Terminal Investment pipeline development

During 2013 InduStreams worked with a large, global terminal operator to expand its pipeline of investment opportunities in certain emerging market geographies.

Large terminal operators and financial investors with port sector appetite are facing three major challenges in their pursuit of new investment opportunities:

  • All the low-hanging fruit has been picked: The last two decades has seen the rise of a number of large operators with global footprints and large organizations to support them. Coupled with the big entry of financial investors taking minority and majority stakes and increasing divestments from shipping lines and mining companies the world has largely been combed through and non-public opportunities as well as attractive tenders or deals with few takers are hard to find.
  • Many formerly attractive markets have cooled off: Over the last two decades enormous sums have been allocated to markets that currently attract fewer growth-focused investors and have fewer capacity expansion opportunities in the short term, markets such as China, Vietnam, Korea, Brazil, Russia and parts of Western Europe. For the many strategic and financial investors, who now shy away from these markets, the world of opportunities is a lot smaller.
  • Processes not set up to face the new realities: Many global operators are developing their pipeline the old fashioned way: identify opportunities through local and regional organizations using standard market monitoring, evaluate and progress opportunities through standard processes and pursue opportunities with good strategic match and attractive returns. These operators often lack an edge versus their competitors and are not taking advantage of new technologies and more creative approaches to find opportunities and to manage the pipeline development process. Among financial investors and smaller operators there is often a lack of a clear pipeline process and the resources to run it. Essentially, many smaller players are approaching pipeline development, which is time-consuming and requires “kissing a lot of frogs to find a prince”, like a series of sprints rather than a marathon.

We work with clients both on the sprints as well as the marathons helping them find specific opportunities, but also implementing better process management tools like the War Room and thinking more creatively about the pipeline development process.

In this particular case, we agreed with the client on the following approach:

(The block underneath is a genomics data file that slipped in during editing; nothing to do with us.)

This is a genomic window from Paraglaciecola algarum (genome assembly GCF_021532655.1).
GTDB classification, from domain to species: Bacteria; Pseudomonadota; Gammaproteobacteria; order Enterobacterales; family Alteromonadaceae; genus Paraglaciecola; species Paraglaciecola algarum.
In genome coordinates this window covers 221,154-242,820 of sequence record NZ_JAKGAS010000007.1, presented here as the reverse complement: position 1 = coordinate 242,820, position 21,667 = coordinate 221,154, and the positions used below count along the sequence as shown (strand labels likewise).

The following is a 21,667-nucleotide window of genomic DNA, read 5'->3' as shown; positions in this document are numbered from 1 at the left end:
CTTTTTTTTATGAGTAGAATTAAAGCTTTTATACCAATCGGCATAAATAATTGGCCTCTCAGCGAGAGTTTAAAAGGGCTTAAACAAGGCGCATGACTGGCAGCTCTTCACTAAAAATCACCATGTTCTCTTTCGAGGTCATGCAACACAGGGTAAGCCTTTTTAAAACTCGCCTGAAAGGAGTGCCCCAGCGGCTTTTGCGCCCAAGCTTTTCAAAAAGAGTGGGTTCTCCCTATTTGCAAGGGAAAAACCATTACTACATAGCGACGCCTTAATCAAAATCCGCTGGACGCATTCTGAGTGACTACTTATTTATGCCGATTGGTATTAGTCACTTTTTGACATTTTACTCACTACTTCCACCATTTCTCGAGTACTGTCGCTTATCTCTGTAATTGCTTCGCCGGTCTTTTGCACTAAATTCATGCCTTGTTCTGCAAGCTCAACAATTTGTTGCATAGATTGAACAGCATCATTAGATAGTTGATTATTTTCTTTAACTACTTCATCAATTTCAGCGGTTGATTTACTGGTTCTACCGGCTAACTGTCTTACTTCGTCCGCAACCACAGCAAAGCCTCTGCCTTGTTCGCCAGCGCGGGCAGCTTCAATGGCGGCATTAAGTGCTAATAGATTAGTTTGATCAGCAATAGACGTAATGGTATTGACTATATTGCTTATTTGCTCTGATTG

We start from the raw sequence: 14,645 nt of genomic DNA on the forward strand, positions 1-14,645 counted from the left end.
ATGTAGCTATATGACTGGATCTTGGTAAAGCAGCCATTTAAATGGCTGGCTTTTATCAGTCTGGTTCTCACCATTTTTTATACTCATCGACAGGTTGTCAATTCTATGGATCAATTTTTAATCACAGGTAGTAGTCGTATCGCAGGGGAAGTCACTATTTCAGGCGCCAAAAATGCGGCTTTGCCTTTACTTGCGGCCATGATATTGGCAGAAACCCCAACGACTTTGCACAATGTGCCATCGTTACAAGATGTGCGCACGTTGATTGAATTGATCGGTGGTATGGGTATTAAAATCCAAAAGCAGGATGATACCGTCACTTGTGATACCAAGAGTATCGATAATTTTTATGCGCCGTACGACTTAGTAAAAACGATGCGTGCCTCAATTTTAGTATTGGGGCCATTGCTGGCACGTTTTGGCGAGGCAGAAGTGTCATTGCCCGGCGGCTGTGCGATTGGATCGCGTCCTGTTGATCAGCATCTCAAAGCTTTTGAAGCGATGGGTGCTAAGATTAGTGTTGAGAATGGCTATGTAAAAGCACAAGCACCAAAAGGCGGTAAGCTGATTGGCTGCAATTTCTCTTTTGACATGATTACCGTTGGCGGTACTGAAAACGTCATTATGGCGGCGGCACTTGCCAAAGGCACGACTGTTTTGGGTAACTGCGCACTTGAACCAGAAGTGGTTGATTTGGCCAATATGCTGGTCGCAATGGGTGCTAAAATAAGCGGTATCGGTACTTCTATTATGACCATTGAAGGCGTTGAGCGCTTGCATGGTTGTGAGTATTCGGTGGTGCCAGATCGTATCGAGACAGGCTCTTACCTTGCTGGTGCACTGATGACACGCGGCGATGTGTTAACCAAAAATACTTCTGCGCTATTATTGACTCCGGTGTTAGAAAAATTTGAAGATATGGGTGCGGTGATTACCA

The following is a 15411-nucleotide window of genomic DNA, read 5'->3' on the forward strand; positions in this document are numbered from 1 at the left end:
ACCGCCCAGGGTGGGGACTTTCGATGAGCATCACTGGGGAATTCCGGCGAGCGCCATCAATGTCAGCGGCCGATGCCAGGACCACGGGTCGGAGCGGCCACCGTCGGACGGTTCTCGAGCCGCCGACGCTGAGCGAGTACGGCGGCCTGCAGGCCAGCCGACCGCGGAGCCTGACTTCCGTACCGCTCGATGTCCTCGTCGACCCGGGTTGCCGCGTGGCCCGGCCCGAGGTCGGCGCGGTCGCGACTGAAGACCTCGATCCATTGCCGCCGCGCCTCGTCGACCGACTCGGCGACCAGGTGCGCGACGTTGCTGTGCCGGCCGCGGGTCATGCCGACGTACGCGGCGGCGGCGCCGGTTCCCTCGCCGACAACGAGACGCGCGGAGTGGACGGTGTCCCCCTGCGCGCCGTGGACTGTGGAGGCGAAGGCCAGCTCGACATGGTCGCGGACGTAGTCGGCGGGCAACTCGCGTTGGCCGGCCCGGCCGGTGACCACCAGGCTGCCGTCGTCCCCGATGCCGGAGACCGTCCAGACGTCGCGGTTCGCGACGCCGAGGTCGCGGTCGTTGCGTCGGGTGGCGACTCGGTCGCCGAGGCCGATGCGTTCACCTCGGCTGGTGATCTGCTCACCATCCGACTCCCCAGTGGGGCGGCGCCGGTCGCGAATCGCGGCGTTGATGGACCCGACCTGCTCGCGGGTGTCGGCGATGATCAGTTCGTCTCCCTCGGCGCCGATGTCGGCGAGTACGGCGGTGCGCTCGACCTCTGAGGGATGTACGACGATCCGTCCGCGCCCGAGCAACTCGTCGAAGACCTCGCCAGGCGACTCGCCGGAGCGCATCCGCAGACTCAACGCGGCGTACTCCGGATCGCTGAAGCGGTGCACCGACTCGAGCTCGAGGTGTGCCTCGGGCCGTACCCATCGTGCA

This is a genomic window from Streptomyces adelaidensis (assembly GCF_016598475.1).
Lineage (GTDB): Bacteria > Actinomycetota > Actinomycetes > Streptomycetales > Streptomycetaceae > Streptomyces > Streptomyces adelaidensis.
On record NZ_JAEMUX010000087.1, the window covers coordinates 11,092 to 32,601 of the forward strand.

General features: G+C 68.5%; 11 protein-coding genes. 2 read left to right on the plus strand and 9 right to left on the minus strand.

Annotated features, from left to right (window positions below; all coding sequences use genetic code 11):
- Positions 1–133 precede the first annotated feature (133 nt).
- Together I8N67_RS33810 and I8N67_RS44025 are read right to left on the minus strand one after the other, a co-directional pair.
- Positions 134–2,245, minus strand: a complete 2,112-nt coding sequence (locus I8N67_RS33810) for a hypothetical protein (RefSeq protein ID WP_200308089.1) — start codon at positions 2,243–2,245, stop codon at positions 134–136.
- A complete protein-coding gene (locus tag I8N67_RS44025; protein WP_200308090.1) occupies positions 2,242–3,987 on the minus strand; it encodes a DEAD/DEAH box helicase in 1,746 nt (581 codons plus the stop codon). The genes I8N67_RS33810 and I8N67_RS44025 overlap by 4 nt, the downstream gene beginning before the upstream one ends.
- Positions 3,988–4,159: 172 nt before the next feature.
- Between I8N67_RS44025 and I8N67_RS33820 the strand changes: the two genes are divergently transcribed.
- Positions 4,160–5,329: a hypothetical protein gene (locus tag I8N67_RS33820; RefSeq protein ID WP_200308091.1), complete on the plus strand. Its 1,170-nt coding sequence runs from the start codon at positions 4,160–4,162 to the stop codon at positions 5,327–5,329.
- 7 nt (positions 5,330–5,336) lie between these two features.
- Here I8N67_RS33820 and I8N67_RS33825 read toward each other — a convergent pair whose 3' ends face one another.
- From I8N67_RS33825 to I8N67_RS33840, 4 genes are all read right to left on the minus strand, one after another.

• Understand the client’s historic approach and already evaluated targets.
  • Identify screening criteria such as prioritized target countries, asset type, ownership preferences and minimum deal size.
  • Agree on unique value proposition towards potential sellers and partners i.e. what can the client offer.
  • Agree on approach specifically who can be contacted and how, what information can be shared and at what stage does the client become involved.
  • Reach out to relevant people inside and outside InduStreams’ network
  • Comb through each relevant country port by port, company by company including conglomerates, logistics firms, industrials, advisors such as law firms, bankruptcy listings, high-potential sellers such as those with strategies to divest or with struggling assets and consider opportunities.
  • Share gross list of new targets with the client, prioritize targets and adjust the approach as needed.
  • Ultimately, develop a focused list with a smaller number of new high-potential targets judged by attractiveness and feasibility.

After a three-month period the outcome was a shortlist of eight new, feasible, high-potential targets that the client added to their pipeline and independently explored further.

Michael Møller

Michael Møller


Former Regional Finance Manager and Controller at APM Terminals in Asia and Europe, Michael works with terminals and investors to understand and manage risk and value.

During his career at APM Terminals, Michael worked with valuation, performance, controlling, financing, acquisitions and business development.

Educational background: MBA from Georgetown University and M.Sc. (Finance/Accounting) from Copenhagen Business School.


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